"View of Mathura with Abd al-Nabi's mosque [Jami Masjid] in the centre. The Jami Masjid, constructed in 1660-61 by Abd al-Nabi, Mughal Emperor Aurangzeb's (r.1659-1707) governor, is notably one of the first non-imperial mosques built during this period. Built above street level on a raised platform, the four minarets extending to 40 m in height and the facade once covered with multi-coloured tilework would have been visible from distances."

View of Mathura with 'Abd al-Nabi's Mosque in the Centre
Painting by Seeta Ram, c. 1815
British Library Collection

There were two moments in history, several hundred years before the Mughal invasion officially began, when Vaisnava temples in India were destroyed. These include the desolation wrought in Mathura by Mahmud of Ghazni in 1017 A.D., and the destruction of the temple at Somanath a few years later, when the same intruder ruined the Sivalinga and killed some 50,000 defenders. Mosques were built on both these sites.

With the arrival of Mughal emperor Babur in 1526 A.D., there was the destruction of Lord Rama's temple at Ayodhya. In 1688 A.D., Emperor Aurangzeb demolished all the temples in Mathura, said to number 1,000 at the time, and these were just a few of what many believe to have been the approximately 60,000 Hindu temples destroyed during the Mughal era. This gives us some historical perspective when we consider Srila Prabhupada's comments above, about the number of temples existing in modern Vrindavan.

Author and historian Vishal Agarwal writes: "Jehangir, the son of Akbar, destroyed the Varaha Vaishnava temple in Rajasthan, even while largely continuing the more tolerant policies of his father. But his son Shah Jehan revived the crippling pilgrimage tax on Hindu pilgrims visiting Vrindavan, Mathura, Ayodhya and other holy Vaishnava centers (and destroyed more than 80 temples in Varanasi) but rescinded it later. However, Aurangzeb reinstated this tax with a vengeance and ordered large scale destruction of temples in Mathura, Vrindavan, Ayodhya (and even in southern India).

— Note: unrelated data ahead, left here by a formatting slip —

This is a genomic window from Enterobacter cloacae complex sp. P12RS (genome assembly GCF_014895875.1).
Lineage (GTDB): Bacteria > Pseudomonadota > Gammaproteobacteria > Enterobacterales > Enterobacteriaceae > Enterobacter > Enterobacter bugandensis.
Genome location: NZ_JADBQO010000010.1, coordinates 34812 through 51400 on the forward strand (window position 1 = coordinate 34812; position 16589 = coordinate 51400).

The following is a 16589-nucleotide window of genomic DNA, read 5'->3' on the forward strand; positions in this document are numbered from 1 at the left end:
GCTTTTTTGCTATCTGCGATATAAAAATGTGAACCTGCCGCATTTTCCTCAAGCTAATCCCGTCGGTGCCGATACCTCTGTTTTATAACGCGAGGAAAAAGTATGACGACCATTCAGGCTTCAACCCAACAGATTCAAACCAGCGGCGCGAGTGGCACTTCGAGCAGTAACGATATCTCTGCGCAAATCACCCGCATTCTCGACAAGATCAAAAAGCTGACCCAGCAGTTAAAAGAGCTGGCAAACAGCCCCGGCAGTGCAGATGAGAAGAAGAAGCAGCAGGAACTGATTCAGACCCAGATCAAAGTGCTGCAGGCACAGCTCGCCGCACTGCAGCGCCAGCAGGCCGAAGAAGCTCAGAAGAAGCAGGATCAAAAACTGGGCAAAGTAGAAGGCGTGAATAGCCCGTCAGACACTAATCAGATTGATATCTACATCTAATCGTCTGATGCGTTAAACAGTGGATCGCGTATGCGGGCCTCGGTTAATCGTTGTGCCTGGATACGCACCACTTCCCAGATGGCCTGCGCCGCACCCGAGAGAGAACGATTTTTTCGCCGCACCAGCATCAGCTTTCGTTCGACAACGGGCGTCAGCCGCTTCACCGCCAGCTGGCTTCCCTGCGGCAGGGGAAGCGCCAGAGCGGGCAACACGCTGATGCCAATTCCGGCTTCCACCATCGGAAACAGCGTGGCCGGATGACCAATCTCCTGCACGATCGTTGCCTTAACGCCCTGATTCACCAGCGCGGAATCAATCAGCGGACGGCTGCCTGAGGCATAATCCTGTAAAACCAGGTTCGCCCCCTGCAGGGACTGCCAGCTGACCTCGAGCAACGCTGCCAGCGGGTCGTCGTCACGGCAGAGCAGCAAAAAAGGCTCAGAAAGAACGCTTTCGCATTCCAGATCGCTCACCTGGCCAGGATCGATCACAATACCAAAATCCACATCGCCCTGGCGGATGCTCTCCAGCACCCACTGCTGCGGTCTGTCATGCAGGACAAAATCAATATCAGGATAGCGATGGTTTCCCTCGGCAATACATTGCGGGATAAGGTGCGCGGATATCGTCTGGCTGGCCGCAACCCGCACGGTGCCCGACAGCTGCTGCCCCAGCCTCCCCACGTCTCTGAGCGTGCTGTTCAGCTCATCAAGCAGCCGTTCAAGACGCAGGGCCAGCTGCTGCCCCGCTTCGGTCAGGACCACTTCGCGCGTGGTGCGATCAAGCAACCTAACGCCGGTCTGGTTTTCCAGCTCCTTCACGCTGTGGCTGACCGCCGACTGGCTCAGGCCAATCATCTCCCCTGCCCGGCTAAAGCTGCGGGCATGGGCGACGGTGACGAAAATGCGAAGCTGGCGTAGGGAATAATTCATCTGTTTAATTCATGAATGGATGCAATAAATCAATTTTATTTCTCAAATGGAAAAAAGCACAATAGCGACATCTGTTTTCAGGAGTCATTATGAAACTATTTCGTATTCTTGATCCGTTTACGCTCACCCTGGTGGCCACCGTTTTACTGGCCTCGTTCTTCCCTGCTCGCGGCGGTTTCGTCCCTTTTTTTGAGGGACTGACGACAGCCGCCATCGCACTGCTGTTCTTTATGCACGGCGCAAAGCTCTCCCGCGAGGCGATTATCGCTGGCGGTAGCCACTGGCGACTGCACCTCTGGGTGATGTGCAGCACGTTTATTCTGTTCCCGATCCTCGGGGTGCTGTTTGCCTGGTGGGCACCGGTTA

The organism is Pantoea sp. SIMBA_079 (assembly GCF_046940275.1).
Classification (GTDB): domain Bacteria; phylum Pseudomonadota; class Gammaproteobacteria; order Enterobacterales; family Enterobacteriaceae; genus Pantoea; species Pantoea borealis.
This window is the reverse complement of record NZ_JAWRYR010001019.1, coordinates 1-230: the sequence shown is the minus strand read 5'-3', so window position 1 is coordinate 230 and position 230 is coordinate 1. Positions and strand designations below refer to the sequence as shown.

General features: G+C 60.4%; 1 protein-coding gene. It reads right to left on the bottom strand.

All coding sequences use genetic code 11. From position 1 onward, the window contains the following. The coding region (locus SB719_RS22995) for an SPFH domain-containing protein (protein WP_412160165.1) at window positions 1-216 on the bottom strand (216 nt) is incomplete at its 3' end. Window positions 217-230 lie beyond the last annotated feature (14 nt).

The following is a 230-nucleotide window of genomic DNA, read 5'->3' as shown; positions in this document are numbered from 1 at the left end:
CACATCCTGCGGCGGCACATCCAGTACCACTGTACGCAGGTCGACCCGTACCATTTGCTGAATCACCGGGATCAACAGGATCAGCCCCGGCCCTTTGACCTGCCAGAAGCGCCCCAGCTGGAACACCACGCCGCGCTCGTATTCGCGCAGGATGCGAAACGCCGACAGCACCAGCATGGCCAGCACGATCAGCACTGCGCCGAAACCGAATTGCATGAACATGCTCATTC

The hard fact is that hardly any temples preceding the 17th century survive today in the Hindu centers in Gangetic plains. The revival of Mathura and Varanasi as religious places of Hindus perhaps owes more to the Marathas than to the Moghuls preceding them. To cite exceptional instances where Aurangzeb's Hindu nobles patronized a few Hindu temples and make much of them is like exonerating Hitler because he was a vegetarian and could not see animals suffer pain. In short, the flowering of some aspects of Vaishnavism during the rule of Mughals was not due to their patronage, but largely inspite of them and despite their periodic persecutions. The number of Hindu temples destroyed from 1500-1700 and replaced by mosques number in hundreds."

Agarwal also writes this about Aurangzeb: "In Mathura, the twin city of Vrindavan, he destroyed the Krishna Janmasthana temple, forcing the Hindus to stealthily remove the sacred Icons of Lord Krishna of other prominent temples in Mathura and establish them safely in the Hindu kingdom of Mewar and Jaipur. He destroyed numerous other temples in the Mathura-Vrindavan area including those constructed just a few generations earlier. Mathura was renamed as 'Islamabad'. The icons of practically all the major temples in Vrindavan established by the influence of Rupa Goswamin and his contemporaries were transferred to safe Rajput Hindu territories in Rajasthan due to actual or anticipated attacks on these temples at the orders of Aurangzeb."

Understanding the history of the destruction of temples in Sri Krsna's land of Mathura, we can appreciate all the more these beautiful paintings by Sita Ram, which preserve their beauty for future generation.